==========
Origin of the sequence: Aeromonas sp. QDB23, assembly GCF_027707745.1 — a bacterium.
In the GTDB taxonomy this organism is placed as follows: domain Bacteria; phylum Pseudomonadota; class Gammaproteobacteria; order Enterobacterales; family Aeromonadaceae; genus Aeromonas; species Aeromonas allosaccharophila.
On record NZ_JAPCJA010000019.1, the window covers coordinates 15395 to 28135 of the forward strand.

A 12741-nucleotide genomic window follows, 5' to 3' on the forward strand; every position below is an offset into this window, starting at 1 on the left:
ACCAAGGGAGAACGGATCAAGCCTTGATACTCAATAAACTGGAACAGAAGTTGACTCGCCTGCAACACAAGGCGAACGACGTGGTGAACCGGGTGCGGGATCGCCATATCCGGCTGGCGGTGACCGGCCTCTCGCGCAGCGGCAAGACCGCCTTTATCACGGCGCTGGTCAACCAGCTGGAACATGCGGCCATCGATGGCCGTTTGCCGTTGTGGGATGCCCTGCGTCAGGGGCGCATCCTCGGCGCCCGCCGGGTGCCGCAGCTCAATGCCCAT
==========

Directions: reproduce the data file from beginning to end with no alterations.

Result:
Origin of the sequence: Aeromonas sp. QDB23, assembly GCF_027707745.1 — a bacterium.
In the GTDB taxonomy this organism is placed as follows: domain Bacteria; phylum Pseudomonadota; class Gammaproteobacteria; order Enterobacterales; family Aeromonadaceae; genus Aeromonas; species Aeromonas allosaccharophila.
On record NZ_JAPCJA010000019.1, the window covers coordinates 15395 to 28135 of the forward strand.

A 12741-nucleotide genomic window follows, 5' to 3' on the forward strand; every position below is an offset into this window, starting at 1 on the left:
ACCAAGGGAGAACGGATCAAGCCTTGATACTCAATAAACTGGAACAGAAGTTGACTCGCCTGCAACACAAGGCGAACGACGTGGTGAACCGGGTGCGGGATCGCCATATCCGGCTGGCGGTGACCGGCCTCTCGCGCAGCGGCAAGACCGCCTTTATCACGGCGCTGGTCAACCAGCTGGAACATGCGGCCATCGATGGCCGTTTGCCGTTGTGGGATGCCCTGCGTCAGGGGCGCATCCTCGGCGCCCGCCGGGTGCCGCAGCTCAATGCCCAT